Inverse Finance snatched for $1.2m via flash loan attack • The Register

A Decentralized Autonomous Organization (DAO) called Inverse Finance has had an exchangeable cryptocurrency stolen for $1.2 million, just two months after it was taken for $15.6 million.

“Inverse Finance’s Frontier money market has been the subject of a oracle price manipulation incident which resulted in a net loss of $5.83 million in DOLA with the striker earning a total of $1.2 million,” the organization said Thursday in a post attributed to its chief growth officer “Patb.”

And Inverse Finance would like to recover its funds. Listing the actions the DAO intends to take in response to the incident, Patb said: “First, we encourage the person(s) behind this incident to return the funds to the DAO Inverse Finance in exchange for a generous bonus.”

This seems unlikely given that the attacker funneled the funds via Tornado Cash, a cryptocurrency mixing or toggling protocol designed to hide the source of funds. Coincidentally, the service is popular for money laundering.

The net loss of $5.83 million represents funds borrowed by the attacker from the DAO to carry out the attack. Inverse Finance therefore views it as a bad debt rather than funds that need to be refunded to an individual.

The DAO, based by Nour Haridy in 2020, doesn’t provide much detail about these things running, if anyone can be said to be running things in a “decentralized autonomous organization”.

Inverse Finance hit the headlines in April after being exploited for $15.6 million.

The register reached out to people associated with Inverse Finance via Twitter and Discord in hopes of asking a few questions.

We managed to reach Patb via Discord. Here’s how the conversation went (with minor edits for proper capitalization and readability):

ElReg: Is Inverse Finance really an incorporated business anywhere? Or just a group of people?

patb: Not incorporated – a DAO. Can you share a bit of context on what you write?

ElReg: Working on a story about the recent $1.2 million hack. So how do DAOs work from a legal standpoint? If disgruntled investors want to sue someone, do they name the principals individually? And do you know if the hack was the result of a bug in your smart contract code? Or was it the result of code created by others?

patb: Not our smart contract code.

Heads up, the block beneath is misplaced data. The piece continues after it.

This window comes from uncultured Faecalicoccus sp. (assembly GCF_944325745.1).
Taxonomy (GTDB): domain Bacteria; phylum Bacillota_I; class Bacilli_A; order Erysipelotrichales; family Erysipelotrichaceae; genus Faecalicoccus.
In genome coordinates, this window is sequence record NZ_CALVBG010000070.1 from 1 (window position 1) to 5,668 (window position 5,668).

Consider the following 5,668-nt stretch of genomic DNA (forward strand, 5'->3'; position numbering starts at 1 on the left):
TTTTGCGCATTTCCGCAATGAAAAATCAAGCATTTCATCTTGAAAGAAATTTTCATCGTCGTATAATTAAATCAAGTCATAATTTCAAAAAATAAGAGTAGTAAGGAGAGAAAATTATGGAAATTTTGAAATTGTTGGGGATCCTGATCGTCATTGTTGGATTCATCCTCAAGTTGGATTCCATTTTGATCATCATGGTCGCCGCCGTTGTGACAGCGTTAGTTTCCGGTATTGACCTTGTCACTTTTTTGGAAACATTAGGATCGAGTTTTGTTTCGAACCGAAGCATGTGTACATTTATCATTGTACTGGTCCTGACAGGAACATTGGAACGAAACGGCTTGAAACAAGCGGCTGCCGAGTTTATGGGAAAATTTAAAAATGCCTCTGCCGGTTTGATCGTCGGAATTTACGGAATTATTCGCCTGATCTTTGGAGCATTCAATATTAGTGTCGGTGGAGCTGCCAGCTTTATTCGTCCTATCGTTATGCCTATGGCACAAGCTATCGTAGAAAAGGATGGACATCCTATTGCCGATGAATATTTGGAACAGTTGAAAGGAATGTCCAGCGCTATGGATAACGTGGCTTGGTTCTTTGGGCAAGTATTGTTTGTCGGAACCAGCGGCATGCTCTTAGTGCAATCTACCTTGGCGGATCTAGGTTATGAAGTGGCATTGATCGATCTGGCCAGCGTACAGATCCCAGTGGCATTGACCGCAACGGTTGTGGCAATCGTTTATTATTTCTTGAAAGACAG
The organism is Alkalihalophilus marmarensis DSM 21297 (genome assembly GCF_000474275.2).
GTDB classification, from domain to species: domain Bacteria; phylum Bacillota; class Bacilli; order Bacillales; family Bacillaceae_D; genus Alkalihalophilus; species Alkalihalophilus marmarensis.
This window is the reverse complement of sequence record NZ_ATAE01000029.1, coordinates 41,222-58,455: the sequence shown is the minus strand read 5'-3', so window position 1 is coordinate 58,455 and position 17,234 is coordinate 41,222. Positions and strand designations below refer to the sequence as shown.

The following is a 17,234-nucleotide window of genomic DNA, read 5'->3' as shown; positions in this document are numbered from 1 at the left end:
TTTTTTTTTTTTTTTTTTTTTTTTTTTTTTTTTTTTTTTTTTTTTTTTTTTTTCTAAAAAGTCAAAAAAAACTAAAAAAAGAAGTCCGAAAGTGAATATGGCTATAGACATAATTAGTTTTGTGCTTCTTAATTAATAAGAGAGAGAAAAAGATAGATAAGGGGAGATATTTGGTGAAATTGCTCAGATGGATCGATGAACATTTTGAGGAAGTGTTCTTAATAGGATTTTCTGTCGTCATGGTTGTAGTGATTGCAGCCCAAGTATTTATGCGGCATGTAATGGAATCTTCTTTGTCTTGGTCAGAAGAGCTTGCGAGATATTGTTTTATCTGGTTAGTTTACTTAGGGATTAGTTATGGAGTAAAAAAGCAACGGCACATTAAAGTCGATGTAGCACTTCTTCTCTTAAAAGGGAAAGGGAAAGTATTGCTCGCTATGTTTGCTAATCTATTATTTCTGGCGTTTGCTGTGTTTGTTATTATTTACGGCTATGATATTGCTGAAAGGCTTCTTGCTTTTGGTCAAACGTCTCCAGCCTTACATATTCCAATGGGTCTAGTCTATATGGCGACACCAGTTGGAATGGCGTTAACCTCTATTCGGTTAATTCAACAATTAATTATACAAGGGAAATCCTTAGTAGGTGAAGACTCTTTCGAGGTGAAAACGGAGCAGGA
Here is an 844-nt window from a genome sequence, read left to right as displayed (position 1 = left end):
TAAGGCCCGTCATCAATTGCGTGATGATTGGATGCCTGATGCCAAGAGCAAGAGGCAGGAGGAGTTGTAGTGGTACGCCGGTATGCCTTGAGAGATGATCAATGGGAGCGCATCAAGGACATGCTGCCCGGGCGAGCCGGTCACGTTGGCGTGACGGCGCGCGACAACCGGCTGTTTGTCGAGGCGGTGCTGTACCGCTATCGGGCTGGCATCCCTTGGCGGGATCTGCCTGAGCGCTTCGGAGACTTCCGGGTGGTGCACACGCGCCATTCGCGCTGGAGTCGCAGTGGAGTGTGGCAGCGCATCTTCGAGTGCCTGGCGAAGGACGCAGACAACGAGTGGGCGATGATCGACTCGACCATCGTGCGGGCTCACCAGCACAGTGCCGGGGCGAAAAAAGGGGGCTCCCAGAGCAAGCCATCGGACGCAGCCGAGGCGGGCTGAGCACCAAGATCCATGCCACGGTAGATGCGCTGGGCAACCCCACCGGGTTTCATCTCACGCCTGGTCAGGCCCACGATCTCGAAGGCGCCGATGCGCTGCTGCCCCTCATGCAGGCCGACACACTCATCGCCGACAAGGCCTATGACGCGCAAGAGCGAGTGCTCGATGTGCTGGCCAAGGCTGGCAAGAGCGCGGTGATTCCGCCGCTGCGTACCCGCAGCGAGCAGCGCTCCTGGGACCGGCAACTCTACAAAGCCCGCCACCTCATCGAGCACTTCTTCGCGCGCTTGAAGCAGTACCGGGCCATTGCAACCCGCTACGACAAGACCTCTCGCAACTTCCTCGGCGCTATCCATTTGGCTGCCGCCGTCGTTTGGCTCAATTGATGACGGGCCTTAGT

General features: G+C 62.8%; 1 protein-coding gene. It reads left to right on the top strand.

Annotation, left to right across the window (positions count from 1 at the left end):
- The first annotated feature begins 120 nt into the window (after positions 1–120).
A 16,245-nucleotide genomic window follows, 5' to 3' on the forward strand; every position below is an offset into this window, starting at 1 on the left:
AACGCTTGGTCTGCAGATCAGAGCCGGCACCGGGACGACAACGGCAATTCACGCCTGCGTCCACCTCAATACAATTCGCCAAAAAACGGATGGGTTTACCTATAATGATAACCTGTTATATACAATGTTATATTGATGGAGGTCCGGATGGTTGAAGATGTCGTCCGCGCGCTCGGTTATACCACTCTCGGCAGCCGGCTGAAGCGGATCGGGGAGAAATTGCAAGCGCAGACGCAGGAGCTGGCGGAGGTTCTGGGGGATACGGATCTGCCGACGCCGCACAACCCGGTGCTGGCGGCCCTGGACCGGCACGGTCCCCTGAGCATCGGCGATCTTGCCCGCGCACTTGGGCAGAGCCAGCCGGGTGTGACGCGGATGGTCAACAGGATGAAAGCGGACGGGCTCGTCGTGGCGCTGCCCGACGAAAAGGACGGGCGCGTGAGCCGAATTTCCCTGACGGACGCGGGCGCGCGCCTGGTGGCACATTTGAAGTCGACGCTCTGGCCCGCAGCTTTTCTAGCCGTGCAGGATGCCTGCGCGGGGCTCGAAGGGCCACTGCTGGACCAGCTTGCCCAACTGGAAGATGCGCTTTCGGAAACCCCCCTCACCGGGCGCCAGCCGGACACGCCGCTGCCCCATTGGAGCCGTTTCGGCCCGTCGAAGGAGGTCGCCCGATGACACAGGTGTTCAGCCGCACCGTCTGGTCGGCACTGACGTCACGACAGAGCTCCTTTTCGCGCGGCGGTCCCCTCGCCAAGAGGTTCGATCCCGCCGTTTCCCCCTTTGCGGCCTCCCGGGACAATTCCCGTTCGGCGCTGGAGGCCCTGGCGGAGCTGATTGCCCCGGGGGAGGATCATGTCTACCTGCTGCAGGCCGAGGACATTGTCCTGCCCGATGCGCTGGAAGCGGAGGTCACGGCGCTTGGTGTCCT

ElReg: Can you elaborate? Do you have any idea how the bug appeared? Also, how come the team members aren’t fully named other than Nour? It seems that including this type of information would help build trust. I would not want to invest funds in an entity with no fixed address and few identified principals.

At that point, the conversation stopped for 18 minutes. Patb eventually responded with a link to the Inverse Finance post quoted above. Another question remained unanswered at the time this story was filed.

Patb’s blog post provides details of what happened, but these are rather difficult to decipher for those not steeped in cryptocurrency lingo:

Basically, the attacker used a flash loan – a loan taken out and immediately repaid – to trick the protocol and obtain control of the assets.

According to Patb’s post, Inverse Finance is “adding additional security operations talent to the Inverse team.” This follows “a competent third-party team to review the architecture and implementation of the oracle involved in today’s incident” and post-April incident input and guidance.

If you still don’t know what a DAO is or why someone would invest money in such a thing, you might find some kind of answer on Investopediaamong other resources for deciphering the deliberately obtuse terminology of the cryptocurrency world.

Here’s a salient passage: “The developers of the DAO believed they could eliminate human error or manipulation of investor funds by placing decision-making power in the hands of an automated system and participatory process.”

Let it sink in. Maybe even read it a second time.

As for Inverse Finance, at least the thief didn’t run away with the company’s optimism.

“We are also taking immediate action to incentivize additional liquidity in the DOLA-3POOL,” Patb’s message concludes. “More information on this will be available soon.” ®

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